Jakarta bests New York and L.A. as well as Tokyo, London, and São Paulo, according to a recent study.

More tweets come from Jakarta, Indonesia's capitol, than New York, Tokyo, London, or São Paulo, according to a recent study of Twitter's geographic footprint.

The study, released by Paris-based Semiocast, tracked the number of tweets with location info in the month of June, 2012. New York is the top U.S. city for tweets, outranking Los Angeles, Chicago, Miami, Atlanta, and Houston. San Francisco, the city that the social media company calls home, doesn't make an appearance in the top 20. 

While Jakarta's high ranking might surprise some, it did not surprise my University of Toronto colleague, Barry Wellman, the leading social media sociologist and co-author of the book, Networked. "I'm not surprised, because I saw Indonesian language a lot on Twitter Trending Topics," writes Wellman in an email. "As far as U.S. cities, it looks mostly like a size effect."

Chart courtesy of Semiocast

There are a couple of big caveats about the study. Only 27 percent of the tweets analyzed by the study were found to have location-based information. The researchers culled this from profiles, time zones, languages, and, for a very small fraction, GPS locations — less than 1 percent of public tweets, according to the study, include this data.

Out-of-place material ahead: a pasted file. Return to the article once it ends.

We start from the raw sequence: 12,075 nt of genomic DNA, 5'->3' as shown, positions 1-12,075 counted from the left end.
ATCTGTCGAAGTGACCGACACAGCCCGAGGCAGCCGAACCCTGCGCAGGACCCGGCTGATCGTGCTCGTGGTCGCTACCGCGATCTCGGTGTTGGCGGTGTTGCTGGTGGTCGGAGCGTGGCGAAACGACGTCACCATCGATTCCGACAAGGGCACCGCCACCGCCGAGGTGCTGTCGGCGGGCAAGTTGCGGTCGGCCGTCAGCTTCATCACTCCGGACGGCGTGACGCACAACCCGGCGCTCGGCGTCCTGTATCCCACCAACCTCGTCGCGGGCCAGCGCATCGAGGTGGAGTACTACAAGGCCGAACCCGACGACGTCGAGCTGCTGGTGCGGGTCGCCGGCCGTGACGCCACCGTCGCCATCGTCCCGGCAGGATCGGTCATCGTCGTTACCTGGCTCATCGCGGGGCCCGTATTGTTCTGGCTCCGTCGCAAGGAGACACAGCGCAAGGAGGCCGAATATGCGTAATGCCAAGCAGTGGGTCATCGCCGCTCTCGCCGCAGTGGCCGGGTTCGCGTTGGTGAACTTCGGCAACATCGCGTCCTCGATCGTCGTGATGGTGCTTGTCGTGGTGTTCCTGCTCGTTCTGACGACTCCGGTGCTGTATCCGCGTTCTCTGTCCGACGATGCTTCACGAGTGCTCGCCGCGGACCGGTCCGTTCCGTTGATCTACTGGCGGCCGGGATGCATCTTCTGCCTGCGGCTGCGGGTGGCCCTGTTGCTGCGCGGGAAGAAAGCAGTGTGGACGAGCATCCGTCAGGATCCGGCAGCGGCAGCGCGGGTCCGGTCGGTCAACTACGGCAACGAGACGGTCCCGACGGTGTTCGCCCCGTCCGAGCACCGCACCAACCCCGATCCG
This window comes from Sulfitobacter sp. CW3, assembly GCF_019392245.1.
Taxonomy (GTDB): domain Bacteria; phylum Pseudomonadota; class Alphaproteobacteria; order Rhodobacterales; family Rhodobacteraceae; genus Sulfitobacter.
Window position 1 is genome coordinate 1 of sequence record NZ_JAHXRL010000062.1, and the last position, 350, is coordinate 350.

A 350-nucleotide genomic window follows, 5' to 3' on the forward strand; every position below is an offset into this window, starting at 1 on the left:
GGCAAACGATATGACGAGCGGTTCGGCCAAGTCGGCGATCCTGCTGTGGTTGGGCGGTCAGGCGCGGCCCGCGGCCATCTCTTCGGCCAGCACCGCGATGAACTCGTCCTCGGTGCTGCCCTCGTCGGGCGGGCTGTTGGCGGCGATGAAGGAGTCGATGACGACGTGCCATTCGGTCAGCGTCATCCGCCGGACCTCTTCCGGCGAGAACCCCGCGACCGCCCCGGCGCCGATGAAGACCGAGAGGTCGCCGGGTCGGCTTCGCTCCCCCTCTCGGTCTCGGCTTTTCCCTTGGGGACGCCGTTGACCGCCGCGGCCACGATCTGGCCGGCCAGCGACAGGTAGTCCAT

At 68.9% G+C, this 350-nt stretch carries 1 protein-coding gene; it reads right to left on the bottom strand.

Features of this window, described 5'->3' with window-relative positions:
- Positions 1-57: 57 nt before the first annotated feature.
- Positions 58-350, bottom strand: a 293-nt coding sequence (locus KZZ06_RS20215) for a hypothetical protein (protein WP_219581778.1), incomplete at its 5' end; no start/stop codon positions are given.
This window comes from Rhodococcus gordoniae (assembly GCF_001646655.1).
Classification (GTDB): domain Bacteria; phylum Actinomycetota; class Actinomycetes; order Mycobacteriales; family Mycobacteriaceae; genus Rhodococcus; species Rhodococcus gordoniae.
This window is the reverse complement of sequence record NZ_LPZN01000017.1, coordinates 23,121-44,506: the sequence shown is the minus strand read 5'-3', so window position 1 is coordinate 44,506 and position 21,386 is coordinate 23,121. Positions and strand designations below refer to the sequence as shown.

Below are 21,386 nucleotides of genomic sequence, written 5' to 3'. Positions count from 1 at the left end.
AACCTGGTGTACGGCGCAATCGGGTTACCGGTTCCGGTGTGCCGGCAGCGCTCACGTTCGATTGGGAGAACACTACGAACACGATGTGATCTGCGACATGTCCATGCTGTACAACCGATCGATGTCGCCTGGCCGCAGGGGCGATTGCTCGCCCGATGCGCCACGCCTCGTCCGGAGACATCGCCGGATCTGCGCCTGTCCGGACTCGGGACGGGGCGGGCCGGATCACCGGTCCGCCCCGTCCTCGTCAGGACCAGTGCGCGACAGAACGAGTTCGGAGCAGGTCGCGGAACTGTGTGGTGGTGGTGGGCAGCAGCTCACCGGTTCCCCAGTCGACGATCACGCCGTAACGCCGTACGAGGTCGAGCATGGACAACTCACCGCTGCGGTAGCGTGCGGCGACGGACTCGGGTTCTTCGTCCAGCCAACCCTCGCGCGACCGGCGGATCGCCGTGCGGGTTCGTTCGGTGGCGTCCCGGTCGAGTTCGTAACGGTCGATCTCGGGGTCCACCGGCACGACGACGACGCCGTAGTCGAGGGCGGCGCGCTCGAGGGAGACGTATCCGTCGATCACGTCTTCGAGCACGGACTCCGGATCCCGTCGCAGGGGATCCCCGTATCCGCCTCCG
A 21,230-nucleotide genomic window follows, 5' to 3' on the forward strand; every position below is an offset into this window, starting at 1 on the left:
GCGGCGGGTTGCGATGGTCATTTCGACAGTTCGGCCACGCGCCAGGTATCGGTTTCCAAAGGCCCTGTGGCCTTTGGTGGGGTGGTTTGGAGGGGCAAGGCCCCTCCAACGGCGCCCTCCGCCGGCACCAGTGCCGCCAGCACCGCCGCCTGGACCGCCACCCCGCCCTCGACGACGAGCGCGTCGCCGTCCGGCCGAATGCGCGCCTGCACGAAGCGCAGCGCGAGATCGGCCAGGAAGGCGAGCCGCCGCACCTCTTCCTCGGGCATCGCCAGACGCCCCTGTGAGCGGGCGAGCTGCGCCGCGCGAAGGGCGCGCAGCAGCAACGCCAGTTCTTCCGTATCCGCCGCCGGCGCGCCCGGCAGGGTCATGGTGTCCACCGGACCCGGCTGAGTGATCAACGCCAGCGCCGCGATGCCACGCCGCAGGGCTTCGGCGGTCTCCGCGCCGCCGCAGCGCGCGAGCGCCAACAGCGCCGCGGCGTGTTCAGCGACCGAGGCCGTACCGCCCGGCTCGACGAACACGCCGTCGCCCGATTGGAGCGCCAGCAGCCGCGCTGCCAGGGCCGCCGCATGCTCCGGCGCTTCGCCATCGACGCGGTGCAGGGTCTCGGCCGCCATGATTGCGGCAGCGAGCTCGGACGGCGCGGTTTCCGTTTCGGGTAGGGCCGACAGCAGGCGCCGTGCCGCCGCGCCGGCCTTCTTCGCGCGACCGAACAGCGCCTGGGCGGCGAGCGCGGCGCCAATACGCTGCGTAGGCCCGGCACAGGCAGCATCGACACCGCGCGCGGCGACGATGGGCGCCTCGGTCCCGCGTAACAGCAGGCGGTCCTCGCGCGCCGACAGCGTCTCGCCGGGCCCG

We've talked about Twitter's impact before (read here and here). In a Twitter popularity-contest, Los Angeles has, by far, more top-followed users than any other city. And let's not forget that Los Angeles is also the international mecca for celebrity anyway.

One thing is clear: Twitter's forum, especially in cities, is huge. Now we just need to figure out what to call it.

About the Author

Most Popular

  1. A Bird e-scooter on a San Francisco sidewalk.
    Transportation

    What Ends Up On the Sidewalk

    Sidewalks are a last shred of safe public space. No wonder we’re fighting over them.

  2. Transportation

    What's Crazy About Biking to the Hospital to Have a Baby?

    The stir caused by New Zealand minister Julie Anne Genter’s journey to an Auckland hospital says more about us than her.

  3. Life

    Discovering That Strangers Aren’t All That Strange

    Taking a class with a diverse group of Londoners helped me see the city and my neighbors in an altogether different light.

  4. Illustration of a house with separate activities taking place in different rooms.
    POV

    The Case for Rooms

    It’s time to end the tyranny of open-concept interior design.

  5. Law-enforcement officers stand at a New York City crime scene.
    Life

    The Geography of Urban Violence

    A new online mapping tool allows you to track long-term trends in violence across dozens of U.S. cities.